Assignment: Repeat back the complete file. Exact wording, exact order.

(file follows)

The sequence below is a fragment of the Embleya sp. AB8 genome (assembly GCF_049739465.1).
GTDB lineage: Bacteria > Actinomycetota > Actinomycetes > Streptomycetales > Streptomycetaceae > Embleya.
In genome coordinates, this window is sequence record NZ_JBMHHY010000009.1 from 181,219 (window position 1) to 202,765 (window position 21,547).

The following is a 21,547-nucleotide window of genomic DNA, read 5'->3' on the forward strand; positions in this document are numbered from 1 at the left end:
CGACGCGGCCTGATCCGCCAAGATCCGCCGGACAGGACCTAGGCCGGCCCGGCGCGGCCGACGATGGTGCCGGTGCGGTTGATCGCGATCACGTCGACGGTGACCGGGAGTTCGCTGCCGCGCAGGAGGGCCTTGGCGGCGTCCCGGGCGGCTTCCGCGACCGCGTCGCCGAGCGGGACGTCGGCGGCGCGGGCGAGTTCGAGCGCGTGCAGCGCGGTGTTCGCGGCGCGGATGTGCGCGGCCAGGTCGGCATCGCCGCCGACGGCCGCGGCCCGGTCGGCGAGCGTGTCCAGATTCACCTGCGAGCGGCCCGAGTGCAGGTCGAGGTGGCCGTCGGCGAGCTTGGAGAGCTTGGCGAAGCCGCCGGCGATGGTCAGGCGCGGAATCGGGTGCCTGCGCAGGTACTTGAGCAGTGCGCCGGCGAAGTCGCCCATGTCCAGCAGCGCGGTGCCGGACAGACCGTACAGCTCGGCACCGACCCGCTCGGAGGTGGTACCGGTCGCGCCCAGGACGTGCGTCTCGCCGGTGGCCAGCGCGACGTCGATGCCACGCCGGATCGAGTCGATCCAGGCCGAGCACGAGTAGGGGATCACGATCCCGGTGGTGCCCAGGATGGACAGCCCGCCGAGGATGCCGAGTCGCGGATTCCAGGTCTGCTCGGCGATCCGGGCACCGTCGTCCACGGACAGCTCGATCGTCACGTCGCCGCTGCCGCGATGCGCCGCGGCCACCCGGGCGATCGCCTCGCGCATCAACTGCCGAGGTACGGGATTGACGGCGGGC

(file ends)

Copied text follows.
The sequence below is a fragment of the Embleya sp. AB8 genome (assembly GCF_049739465.1).
GTDB lineage: Bacteria > Actinomycetota > Actinomycetes > Streptomycetales > Streptomycetaceae > Embleya.
In genome coordinates, this window is sequence record NZ_JBMHHY010000009.1 from 181,219 (window position 1) to 202,765 (window position 21,547).

The following is a 21,547-nucleotide window of genomic DNA, read 5'->3' on the forward strand; positions in this document are numbered from 1 at the left end:
CGACGCGGCCTGATCCGCCAAGATCCGCCGGACAGGACCTAGGCCGGCCCGGCGCGGCCGACGATGGTGCCGGTGCGGTTGATCGCGATCACGTCGACGGTGACCGGGAGTTCGCTGCCGCGCAGGAGGGCCTTGGCGGCGTCCCGGGCGGCTTCCGCGACCGCGTCGCCGAGCGGGACGTCGGCGGCGCGGGCGAGTTCGAGCGCGTGCAGCGCGGTGTTCGCGGCGCGGATGTGCGCGGCCAGGTCGGCATCGCCGCCGACGGCCGCGGCCCGGTCGGCGAGCGTGTCCAGATTCACCTGCGAGCGGCCCGAGTGCAGGTCGAGGTGGCCGTCGGCGAGCTTGGAGAGCTTGGCGAAGCCGCCGGCGATGGTCAGGCGCGGAATCGGGTGCCTGCGCAGGTACTTGAGCAGTGCGCCGGCGAAGTCGCCCATGTCCAGCAGCGCGGTGCCGGACAGACCGTACAGCTCGGCACCGACCCGCTCGGAGGTGGTACCGGTCGCGCCCAGGACGTGCGTCTCGCCGGTGGCCAGCGCGACGTCGATGCCACGCCGGATCGAGTCGATCCAGGCCGAGCACGAGTAGGGGATCACGATCCCGGTGGTGCCCAGGATGGACAGCCCGCCGAGGATGCCGAGTCGCGGATTCCAGGTCTGCTCGGCGATCCGGGCACCGTCGTCCACGGACAGCTCGATCGTCACGTCGCCGCTGCCGCGATGCGCCGCGGCCACCCGGGCGATCGCCTCGCGCATCAACTGCCGAGGTACGGGATTGACGGCGGGC